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Candaulism is most commonly defined as a sexual practice, or the fantasy of the practice, where a man exposes his female partner, or intimate images of her, to others for their voyeuristic pleasure. It is sometimes defined as the practice of two people having sexual intercourse while a third partner watches. The voyeur usually observes from a hidden location.
The term comes from the activities of King Candaules; he was an ancient monarch who planned to show his naked wife to his servant without her knowledge. It was coined by German psychiatrist Richard von Krafft-Ebing in his famous book Psychopathia Sexualis.
Candaulism can take many forms. It may be a man urging or forcing his female partner to wear revealing or tight clothing in public. He might even undress his female partner in front of other people. A man might urge or force his partner to become sexually involved with another person at a swinger’s event for example. He might even encourage or force her to become involved with prostitution or pornography. Candaulism can also be practiced without the female partner’s knowledge such as when a man posts risqué photos of his partner online.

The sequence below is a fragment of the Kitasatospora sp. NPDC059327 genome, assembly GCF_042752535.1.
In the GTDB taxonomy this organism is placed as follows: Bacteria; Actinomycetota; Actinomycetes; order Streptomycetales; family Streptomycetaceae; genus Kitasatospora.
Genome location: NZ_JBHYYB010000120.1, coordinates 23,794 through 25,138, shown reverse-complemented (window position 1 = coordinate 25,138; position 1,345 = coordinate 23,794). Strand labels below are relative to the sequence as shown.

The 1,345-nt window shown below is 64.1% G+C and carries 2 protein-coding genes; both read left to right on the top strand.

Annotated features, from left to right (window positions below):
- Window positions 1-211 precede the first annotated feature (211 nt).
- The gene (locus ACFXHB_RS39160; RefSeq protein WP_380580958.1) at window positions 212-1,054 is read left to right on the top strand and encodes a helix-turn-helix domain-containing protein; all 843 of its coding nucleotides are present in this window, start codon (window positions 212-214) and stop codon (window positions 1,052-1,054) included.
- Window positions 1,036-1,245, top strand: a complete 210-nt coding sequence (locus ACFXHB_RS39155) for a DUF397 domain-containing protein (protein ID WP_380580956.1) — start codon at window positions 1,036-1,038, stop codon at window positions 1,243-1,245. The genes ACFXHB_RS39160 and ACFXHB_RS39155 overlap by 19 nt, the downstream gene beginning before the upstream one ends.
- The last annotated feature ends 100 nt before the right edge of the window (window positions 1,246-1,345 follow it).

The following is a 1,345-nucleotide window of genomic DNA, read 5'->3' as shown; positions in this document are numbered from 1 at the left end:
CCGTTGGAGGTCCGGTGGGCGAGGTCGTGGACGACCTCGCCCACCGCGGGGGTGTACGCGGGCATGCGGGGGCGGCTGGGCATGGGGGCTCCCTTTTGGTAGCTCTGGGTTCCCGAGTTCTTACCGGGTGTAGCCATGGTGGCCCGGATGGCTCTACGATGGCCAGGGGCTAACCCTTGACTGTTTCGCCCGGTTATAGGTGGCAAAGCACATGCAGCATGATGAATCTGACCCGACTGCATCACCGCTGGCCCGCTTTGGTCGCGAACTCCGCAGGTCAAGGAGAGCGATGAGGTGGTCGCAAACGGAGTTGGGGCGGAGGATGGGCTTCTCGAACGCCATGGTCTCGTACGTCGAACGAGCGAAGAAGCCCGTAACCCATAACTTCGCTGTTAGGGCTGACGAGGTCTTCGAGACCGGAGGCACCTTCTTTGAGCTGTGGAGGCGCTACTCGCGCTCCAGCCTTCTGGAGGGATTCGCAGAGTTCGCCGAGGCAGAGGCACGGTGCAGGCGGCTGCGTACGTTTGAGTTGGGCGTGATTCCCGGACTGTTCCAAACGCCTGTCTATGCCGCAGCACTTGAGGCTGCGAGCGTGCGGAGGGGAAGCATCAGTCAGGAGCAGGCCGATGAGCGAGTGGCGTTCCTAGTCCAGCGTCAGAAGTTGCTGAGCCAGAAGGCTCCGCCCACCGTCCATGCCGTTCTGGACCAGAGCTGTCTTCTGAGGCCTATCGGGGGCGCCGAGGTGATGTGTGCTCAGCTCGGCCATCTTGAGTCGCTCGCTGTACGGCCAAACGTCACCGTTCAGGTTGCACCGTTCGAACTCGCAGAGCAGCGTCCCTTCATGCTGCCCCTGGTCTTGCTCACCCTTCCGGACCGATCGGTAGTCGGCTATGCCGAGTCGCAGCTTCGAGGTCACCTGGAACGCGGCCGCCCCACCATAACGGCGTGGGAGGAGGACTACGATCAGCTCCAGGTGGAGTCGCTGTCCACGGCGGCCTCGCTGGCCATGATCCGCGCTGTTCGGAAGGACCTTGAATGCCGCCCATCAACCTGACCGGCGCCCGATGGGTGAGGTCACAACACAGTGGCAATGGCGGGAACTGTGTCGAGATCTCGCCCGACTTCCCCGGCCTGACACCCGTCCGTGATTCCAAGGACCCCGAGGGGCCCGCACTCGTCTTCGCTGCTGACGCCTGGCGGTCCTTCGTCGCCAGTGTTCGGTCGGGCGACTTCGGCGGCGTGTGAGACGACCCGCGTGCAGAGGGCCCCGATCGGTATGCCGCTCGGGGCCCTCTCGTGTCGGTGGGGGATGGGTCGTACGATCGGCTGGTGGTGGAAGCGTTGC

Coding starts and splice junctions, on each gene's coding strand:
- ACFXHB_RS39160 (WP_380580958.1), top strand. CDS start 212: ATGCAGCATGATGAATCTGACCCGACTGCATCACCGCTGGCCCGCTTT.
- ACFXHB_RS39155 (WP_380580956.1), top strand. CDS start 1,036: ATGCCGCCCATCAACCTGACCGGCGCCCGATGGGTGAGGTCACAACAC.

Sadger believed that a candaulist identifies completely with his partner’s body; deep in his mind, he is actually revealing himself. However, his theory has never been proven.
Candaulism is closely associated with voyeurism, but an important distinction exists between the two. When couples practice candaulism and engage in sexual behavior, they do so with knowledge of the third party’s presence. This is not the case with voyeurism. While three people are involved in sexual behavior like this, this arrangement is not considered a threesome since just two people are physically engaging in sexual interaction.